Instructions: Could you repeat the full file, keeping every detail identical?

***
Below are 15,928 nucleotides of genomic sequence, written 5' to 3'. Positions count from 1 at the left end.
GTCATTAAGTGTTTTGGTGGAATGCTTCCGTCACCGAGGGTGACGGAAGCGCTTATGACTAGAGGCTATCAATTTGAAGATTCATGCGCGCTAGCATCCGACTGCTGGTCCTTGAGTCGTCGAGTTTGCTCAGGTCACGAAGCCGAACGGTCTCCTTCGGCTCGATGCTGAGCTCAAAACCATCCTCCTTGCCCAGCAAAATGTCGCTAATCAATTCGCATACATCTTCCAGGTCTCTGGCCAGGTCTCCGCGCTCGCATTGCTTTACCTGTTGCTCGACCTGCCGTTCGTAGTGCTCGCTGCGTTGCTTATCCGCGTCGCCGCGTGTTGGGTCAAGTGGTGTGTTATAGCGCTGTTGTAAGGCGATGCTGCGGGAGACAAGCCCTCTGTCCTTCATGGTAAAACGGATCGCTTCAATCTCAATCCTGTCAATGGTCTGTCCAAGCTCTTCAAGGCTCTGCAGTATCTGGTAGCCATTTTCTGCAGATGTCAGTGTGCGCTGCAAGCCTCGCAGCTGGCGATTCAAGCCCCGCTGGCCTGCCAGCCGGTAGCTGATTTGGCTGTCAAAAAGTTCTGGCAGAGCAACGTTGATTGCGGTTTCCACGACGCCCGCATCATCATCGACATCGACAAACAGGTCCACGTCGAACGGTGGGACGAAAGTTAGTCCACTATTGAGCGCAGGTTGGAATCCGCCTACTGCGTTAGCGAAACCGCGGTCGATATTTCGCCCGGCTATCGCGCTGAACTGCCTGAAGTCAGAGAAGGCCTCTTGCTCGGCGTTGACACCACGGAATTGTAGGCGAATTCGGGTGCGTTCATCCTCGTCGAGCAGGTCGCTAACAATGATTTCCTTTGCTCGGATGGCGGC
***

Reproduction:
Below are 15,928 nucleotides of genomic sequence, written 5' to 3'. Positions count from 1 at the left end.
GTCATTAAGTGTTTTGGTGGAATGCTTCCGTCACCGAGGGTGACGGAAGCGCTTATGACTAGAGGCTATCAATTTGAAGATTCATGCGCGCTAGCATCCGACTGCTGGTCCTTGAGTCGTCGAGTTTGCTCAGGTCACGAAGCCGAACGGTCTCCTTCGGCTCGATGCTGAGCTCAAAACCATCCTCCTTGCCCAGCAAAATGTCGCTAATCAATTCGCATACATCTTCCAGGTCTCTGGCCAGGTCTCCGCGCTCGCATTGCTTTACCTGTTGCTCGACCTGCCGTTCGTAGTGCTCGCTGCGTTGCTTATCCGCGTCGCCGCGTGTTGGGTCAAGTGGTGTGTTATAGCGCTGTTGTAAGGCGATGCTGCGGGAGACAAGCCCTCTGTCCTTCATGGTAAAACGGATCGCTTCAATCTCAATCCTGTCAATGGTCTGTCCAAGCTCTTCAAGGCTCTGCAGTATCTGGTAGCCATTTTCTGCAGATGTCAGTGTGCGCTGCAAGCCTCGCAGCTGGCGATTCAAGCCCCGCTGGCCTGCCAGCCGGTAGCTGATTTGGCTGTCAAAAAGTTCTGGCAGAGCAACGTTGATTGCGGTTTCCACGACGCCCGCATCATCATCGACATCGACAAACAGGTCCACGTCGAACGGTGGGACGAAAGTTAGTCCACTATTGAGCGCAGGTTGGAATCCGCCTACTGCGTTAGCGAAACCGCGGTCGATATTTCGCCCGGCTATCGCGCTGAACTGCCTGAAGTCAGAGAAGGCCTCTTGCTCGGCGTTGACACCACGGAATTGTAGGCGAATTCGGGTGCGTTCATCCTCGTCGAGCAGGTCGCTAACAATGATTTCCTTTGCTCGGATGGCGGC